As of this Monday, February 25, Internet service providers across the United States have begun to implement a six-strikes law to clamp down on "illegal" file sharing. This move, which comes on the heels of a hotly contested legislative battle over greater Internet restrictions, marks the end of network neutrality on behalf of the corporations that we rely on for service on a day-to-day basis.
Starting in 2011, the automated Copyright Alert System (CAS) was created to monitor peer-to-peer file-sharing systems for illegal content sharing and has lately teamed up with five major telecommunications providers to levy penalties against consumers flagged by the system. No longer will you be guaranteed unrestricted and unmonitored service from major service providers. This dangerous precedent is being set as we speak.
Okay, now you may be saying that I am sensationalizing this issue or it may not apply to you, since you don’t engage in illegal file sharing. To be fair, it is not even a law in the common sense — no legislation has been passed, and you won't go to jail if you're caught sharing the latest Miley Cyrus album. What it does mean, however, is that a group of corporations that control almost all the data that flows in the United States has come to a private arrangement with the content industry to systematically monitor and restrict access to certain data.
Details are still quite sparse regarding what penalties service providers may levy. It is reported that at least one service provider will reduce your Internet connection speed to a crawl or even suspend your service after repeated violations.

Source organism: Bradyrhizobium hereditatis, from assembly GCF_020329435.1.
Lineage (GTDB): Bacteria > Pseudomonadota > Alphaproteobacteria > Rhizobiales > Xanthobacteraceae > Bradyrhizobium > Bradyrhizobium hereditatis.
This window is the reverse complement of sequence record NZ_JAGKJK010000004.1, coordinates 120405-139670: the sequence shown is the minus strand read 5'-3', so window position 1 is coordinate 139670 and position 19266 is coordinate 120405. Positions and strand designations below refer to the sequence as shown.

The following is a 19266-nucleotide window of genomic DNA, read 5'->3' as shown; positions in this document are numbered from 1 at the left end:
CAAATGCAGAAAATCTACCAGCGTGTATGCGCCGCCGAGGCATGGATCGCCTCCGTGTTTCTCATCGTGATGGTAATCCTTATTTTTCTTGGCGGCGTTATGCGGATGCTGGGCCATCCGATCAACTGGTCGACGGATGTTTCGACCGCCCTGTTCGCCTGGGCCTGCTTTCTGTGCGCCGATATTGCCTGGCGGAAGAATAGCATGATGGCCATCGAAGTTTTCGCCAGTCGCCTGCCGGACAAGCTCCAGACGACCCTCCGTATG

So who has agreed to work with the Copyright Alert System? It appears that if you use Comcast, Time Warner, Verizon, AT&T, or Cablevision, there is a good chance the CAS will be feeding information to them and in turn will likely act on it. One could guess that putting an automated system in charge of policing the Internet is a bad idea, that this is the beginning of a massive headache for consumers and the ISPs (Internet service providers) involved.
There are a few interesting examples of how bad robots are at policing humans. In one instance, the Hugo Awards, one of science fiction's most acclaimed awards ceremonies, was being broadcast over the Internet at Ustream when it was repeatedly shut down by a copyright enforcement bot that flagged it for showing clips of Doctor Who before Neil Gaiman (Doctor Who's script writer) accepted his award. After repeated attempts to get the stream back online, it was announced that the stream wouldn't be available thanks to the copyright troll-bot. Meanwhile, thousands of YouTube videos or their soundtracks have been removed due to "improper" use of copyrighted music.
Currently, the Electronic Frontier Foundation is providing assistance in the Lenz vs. Universal case, wherein Stephanie Lenz's 29-second video of her children bouncing up and down to Prince's "Lets Go Crazy" was promptly removed after Universal issued a DMCA take-down notice to YouTube. Fair use, which is argued, is a gray area of copyright law that in most cases must be pondered — something that robots are particularly bad at. The slick new website of the Copyright Alert System asserts that "Whenever you create something like a poem, a story, or a song, you own it — and no one else can use it without your permission." It doesn't sound like the system is considering fair use much at all.
I feel like an epic battle is playing out before our eyes. The vanguard of content distribution is being assaulted at all costs by the outmoded business model of big content.
Services such as Hulu, Netflix, Pandora, and Spotify provide users a valuable service, and charge for it. While big content is warming up to those commercial services, the peer-to-peer content distribution networks are also bearing fruit — they just haven't been creative enough to really capitalize on it yet. It's a brave new world out there, and big content certainly needs to adapt to survive, but the Copyright Alert System is likely to be one of last gasps of this industry as we understand it today.